- ICCT has reiterated its call for a ban on scrubbers publishing new estimates on emissions from marine fuels.
- ICCT itself recommends that individual governments take unilateral action against scrubbers within their own waters.
- The oil market has had far greater success in holding back scrubber installations this year.
Environmental group, the International Council on Clean Transportation (ICCT), has reiterated its call for a ban on scrubbers as it publishes new estimates on emissions from marine fuels, but a rapid recovery in installation rates looks unlikely in any case, reports Ship & Bunker.
The organization has published new research comparing emissions estimates from ships burning various types of fuels.
A ship burning 2.6% sulfur fuel oil with a scrubber produces 59% less particulate matter than one burning VLSFO, but 61% more than one burning 0.10% sulfur MGO, according to the study.
Environmental campaigners have put up resistance to the installation of scrubbers for some years now, with varying degrees of success, the most significant pushback being in the recent run up to IMO 2020.
With marine scrubbers having been in use for some 17 years now, in that time some environmental campaigners have also pushed for adoption of the technology.
Several port authorities around the world have introduced bans on the discharge of washwater from open-loop scrubbers within their local waters in the interests of the marine environment, but not only has there has been little serious support at the international or regional level for bans that would affect large sections of the world, owners have continued to receive state funds and so-called “green loans” to adopt the technology.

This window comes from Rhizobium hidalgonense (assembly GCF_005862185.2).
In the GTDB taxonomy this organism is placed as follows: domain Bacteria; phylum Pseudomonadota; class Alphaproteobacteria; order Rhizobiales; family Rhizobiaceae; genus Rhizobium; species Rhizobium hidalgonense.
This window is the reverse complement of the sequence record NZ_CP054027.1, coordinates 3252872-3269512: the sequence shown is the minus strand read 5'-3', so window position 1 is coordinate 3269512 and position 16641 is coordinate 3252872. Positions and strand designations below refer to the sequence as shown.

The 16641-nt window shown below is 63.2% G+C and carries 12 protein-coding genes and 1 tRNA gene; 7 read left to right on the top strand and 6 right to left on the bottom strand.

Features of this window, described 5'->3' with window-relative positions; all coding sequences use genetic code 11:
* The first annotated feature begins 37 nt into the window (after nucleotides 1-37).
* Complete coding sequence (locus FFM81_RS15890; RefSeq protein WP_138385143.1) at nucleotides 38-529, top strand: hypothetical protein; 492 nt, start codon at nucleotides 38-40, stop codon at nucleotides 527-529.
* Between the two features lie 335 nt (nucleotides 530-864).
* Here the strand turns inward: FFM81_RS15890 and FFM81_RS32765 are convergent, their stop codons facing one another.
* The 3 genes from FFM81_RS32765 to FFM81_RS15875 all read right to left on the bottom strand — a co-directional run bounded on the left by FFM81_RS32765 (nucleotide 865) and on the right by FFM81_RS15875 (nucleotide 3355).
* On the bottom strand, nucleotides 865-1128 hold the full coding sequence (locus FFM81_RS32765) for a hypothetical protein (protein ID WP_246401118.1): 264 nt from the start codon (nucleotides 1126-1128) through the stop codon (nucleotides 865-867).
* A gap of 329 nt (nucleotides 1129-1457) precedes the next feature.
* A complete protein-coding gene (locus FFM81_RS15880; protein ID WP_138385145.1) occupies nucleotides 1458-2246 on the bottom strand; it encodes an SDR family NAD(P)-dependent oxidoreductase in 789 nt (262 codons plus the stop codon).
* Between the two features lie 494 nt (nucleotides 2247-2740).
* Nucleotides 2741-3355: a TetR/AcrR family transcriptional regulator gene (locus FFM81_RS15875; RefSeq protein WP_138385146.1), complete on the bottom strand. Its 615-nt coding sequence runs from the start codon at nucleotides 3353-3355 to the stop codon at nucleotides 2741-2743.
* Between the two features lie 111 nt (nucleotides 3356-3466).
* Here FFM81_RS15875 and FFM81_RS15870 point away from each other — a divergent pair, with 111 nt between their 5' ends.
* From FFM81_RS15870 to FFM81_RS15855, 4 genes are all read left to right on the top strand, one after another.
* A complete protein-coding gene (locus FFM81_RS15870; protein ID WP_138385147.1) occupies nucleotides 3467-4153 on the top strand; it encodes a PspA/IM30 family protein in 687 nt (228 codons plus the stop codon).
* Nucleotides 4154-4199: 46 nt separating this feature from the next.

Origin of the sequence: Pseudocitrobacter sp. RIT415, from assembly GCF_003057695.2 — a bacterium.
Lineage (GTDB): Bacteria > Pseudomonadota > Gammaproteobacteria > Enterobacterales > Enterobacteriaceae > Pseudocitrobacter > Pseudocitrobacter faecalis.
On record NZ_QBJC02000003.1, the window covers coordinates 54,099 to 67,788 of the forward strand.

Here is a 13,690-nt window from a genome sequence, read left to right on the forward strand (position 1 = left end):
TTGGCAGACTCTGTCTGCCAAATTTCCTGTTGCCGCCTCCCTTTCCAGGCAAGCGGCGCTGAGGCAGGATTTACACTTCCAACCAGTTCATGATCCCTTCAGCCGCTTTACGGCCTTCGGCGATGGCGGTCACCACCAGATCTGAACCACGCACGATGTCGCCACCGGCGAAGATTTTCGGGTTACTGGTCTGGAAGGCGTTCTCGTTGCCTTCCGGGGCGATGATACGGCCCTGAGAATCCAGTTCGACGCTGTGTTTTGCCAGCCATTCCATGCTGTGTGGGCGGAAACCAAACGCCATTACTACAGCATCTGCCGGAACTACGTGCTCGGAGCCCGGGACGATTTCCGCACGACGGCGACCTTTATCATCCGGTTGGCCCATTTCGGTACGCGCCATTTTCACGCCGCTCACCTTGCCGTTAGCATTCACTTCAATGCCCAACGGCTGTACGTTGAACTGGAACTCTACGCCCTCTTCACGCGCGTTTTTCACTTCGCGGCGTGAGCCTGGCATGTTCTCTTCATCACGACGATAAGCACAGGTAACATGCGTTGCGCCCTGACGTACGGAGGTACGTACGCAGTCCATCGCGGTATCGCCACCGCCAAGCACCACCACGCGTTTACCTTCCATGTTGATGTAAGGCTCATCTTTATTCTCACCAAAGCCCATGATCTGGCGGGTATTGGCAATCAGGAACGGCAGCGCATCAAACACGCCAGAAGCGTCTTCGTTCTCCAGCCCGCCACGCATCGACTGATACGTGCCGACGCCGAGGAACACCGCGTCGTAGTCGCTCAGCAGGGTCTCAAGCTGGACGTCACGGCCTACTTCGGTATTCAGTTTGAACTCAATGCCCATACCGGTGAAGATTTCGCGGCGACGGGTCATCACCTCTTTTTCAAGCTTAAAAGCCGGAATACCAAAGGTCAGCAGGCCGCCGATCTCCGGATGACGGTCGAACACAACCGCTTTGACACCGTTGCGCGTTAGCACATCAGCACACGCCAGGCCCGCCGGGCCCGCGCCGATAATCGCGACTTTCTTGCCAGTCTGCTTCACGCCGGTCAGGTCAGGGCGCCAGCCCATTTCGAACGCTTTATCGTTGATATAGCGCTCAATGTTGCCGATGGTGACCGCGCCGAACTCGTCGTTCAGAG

With use of scrubbers an integral part of IMO’s fuel availability study that led to the 2016 decision to implement the 0.50% sulfur cap from 2020, there is concern over what message a u-turn on the tech would send to shipowners who are now being asked to invest billions to meet the IMO 2030 and IMO 2050 emission reduction targets.
Oil market holds back scrubber installations
Still, the ICCT itself recommends that individual governments take unilateral action against scrubbers within their own waters, and that the IMO ban new scrubber installations and gradually phase out existing ones.
But the oil market has had far greater success in holding back scrubber installations this year. The price spread between high sulfur fuel oil and very low sulfur fuel oil at Rotterdam — a key measure of the profitability of installing the emissions-cleaning technology — has dropped to just $66.50/mt on Tuesday, down from $298/mt at the end of 2019.
By the time these spreads widen enough again to make scrubbers look more attractive, shipowners may have moved on to investigating alternative bunker fuels instead.
Did you subscribe to our daily newsletter?
It’s Free! Click here to Subscribe!
Source: Ship & Bunker